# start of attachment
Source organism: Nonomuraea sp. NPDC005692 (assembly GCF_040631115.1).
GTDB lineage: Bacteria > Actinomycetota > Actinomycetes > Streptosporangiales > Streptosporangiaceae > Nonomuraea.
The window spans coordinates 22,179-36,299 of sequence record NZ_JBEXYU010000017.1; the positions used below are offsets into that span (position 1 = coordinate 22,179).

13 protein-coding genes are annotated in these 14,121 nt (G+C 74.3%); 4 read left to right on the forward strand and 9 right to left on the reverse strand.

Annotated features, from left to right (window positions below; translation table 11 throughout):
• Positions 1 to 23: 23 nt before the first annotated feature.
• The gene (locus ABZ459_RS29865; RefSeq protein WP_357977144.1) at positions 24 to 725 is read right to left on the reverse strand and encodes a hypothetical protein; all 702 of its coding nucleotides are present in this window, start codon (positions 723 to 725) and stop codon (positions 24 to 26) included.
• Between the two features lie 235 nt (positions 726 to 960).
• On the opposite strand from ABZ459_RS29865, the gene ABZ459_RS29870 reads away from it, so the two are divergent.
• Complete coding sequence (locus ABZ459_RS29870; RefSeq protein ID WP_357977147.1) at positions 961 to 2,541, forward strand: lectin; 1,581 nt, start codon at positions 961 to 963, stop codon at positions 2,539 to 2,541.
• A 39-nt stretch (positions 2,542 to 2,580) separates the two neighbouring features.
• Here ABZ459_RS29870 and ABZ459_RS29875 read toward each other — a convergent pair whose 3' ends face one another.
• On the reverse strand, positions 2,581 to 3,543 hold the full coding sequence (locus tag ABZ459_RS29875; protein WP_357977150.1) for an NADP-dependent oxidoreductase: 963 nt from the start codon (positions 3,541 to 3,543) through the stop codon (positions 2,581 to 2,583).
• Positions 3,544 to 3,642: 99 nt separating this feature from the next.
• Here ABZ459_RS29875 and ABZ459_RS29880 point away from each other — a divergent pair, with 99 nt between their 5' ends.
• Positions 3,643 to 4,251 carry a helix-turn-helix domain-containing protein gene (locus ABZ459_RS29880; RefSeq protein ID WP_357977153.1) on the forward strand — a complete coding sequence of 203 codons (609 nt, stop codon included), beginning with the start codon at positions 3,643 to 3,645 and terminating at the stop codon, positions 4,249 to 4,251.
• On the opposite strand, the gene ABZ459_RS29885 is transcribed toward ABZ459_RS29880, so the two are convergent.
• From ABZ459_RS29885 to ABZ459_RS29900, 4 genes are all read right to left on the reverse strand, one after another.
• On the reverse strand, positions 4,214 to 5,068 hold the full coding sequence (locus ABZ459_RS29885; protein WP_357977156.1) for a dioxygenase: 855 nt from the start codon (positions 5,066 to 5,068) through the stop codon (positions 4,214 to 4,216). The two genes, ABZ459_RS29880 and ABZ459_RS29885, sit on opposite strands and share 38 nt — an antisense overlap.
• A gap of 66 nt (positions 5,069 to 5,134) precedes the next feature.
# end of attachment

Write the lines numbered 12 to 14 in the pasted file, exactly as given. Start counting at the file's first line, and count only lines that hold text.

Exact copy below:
• Here ABZ459_RS29870 and ABZ459_RS29875 read toward each other — a convergent pair whose 3' ends face one another.
• On the reverse strand, positions 2,581 to 3,543 hold the full coding sequence (locus tag ABZ459_RS29875; protein WP_357977150.1) for an NADP-dependent oxidoreductase: 963 nt from the start codon (positions 3,541 to 3,543) through the stop codon (positions 2,581 to 2,583).
• Positions 3,544 to 3,642: 99 nt separating this feature from the next.